I had the pleasure of facilitating 5 Strategies for the Culturally Responsive Classroom micro-workshop with Powerful Learning Practice. The micro-workshop covered the foundations of culturally responsive education (CRE). In addition, strategies to reimagine the way we work with students and see ourselves as culturally responsive educators for F2F learning or distance learning. CRE is one of the big buzz words in pedagogy in our current era of education, there is a lot being said, but putting the ideas into practice can be challenging.

Distance learning. Young student at her desk during class and is raising her hand with a smile on her face

Here are five ideas and concepts:

  • Equity is the intent, process, and outcome– CRE is one way to achieve equity in the classroom, In fact, equitable classroom practice is key to higher achievement outcomes for all students. A culturally appropriate curriculum gives access to a variety of perspectives, concepts, and themes, especially from underrepresented groups. It is on-point with all things inclusive, such as content, resources, and assessment. By doing this, the roles and interdependence of all racial, ethnic, and cultural groups in shaping our society.
  • Cultural appreciationCelebrate, value, and honor different cultures in your classroom and school. Too often, what is considered cultural appreciation is actually cultural appropriation. Create a classroom culture for appreciation by having open and honest student-driven discussions about the difference between cultural celebration and cultural appreciation. A good place to start is by looking at the concept of extractive relationship. An extractive relationship is a tendency for underrepresented populations’ cultural and linguistic artifacts to be taken, objectified, stereotyped, trivialized, or commercialized. An excellent way to create awareness of extractive relationships is through conversations about our popular culture such as fashion, movies, food, or music. Then create an activity for students to learn about cultures different from their own, and students share what they learned with the class.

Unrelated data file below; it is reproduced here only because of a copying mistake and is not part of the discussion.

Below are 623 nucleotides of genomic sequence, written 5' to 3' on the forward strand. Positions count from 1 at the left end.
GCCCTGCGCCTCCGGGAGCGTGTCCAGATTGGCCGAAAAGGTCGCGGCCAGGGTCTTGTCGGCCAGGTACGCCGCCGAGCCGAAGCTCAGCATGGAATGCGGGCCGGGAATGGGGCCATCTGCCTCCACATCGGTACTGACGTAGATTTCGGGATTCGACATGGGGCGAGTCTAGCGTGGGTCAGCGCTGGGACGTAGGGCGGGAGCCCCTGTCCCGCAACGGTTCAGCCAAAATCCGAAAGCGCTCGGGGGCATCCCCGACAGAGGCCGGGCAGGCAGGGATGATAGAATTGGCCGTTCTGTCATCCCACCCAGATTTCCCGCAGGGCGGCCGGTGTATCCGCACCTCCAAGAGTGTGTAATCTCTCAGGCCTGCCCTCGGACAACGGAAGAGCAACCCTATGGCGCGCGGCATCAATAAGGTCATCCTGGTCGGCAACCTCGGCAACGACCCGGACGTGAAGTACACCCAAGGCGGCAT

• Rethinking and reinventing student empowerment– Remember, students already have a voice and they have power. As an educator, our role is to develop their confidence, capacity, and self-awareness to overcome oppressive tendencies. How? Through metacognitive skill development. Metacognition is not just useful in teaching critical thinking skills, but for cultural awareness as well. With cultural awareness, students understand the similarities and differences between their values and the dominant cultural values. We also elevate student voices. One way to do that is passion-based learning that promotes change in their community.
  • Teacher identity constructs– As teachers, we bring personal, cultural, lived, and learned experiences in the classroom. Our identity creates implicit biases that shape the way we interact with students, our expectations of students. It also influences the content, the resources, and the assessments we choose. I always encourage teachers to self-reflection regularly to understand and transform biases. A culturally responsive classroom begins with you.
  • Intercultural awareness and interactions– The best way to describe intercultural education is cultural intelligence. In doing this, we are teaching students cultural critical thinking skills. Intercultural awareness and intercultural interactions go hand-in-hand, so ensure there are opportunities for students to develop both competencies. One way to do that is to invite guest speakers from different backgrounds who are experts in topics that connect to culturally- or subject-specific class topics.

One way to explore more culturally responsive practices is with Powerful Learning Practice’s course Future-Proofing Students Living in Poverty.

Instant Impact Collaborative Cohort is also designed to be your lifejacket now while teaching during a global pandemic. Instant Impact Collaborative provides 12-month support tailored just for you— get more tips, stress-relieving recommendations, time-saving resources, just in time strategies, and much more. We are ready to be a shoulder to lean on, a group of caring educators standing by poised to end teacher overwhelm. It couldn’t be more affordable. A year’s worth of support for the cost of a course or workshop that includes a 1-1 coach, Continuing education credits available through the University of North Dakota too!

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Kim Corbin

I am the Culturally Responsive Specialist for Powerful Learning Practice. Few months after graduating from teacher’s college, I hopped on a plane and headed to the far north in Ontario. I worked in a remote Ontario Indigenous community for seven years as a grade 9 and 10 teacher, the department head, and lead teacher for math and literacy for the senior division. I have a Masters of Professional Education in Curriculum and Pedagogy from the University of Western Ontario. Inspired by my lived experiences as a Black immigrant woman from the West Indies/Caribbean and my work in Indigenous education, my research focused on equity and inclusion. I also have additional qualifications in e-learning, working with students with autism, junior to intermediate grade levels, and a specialist in special education.

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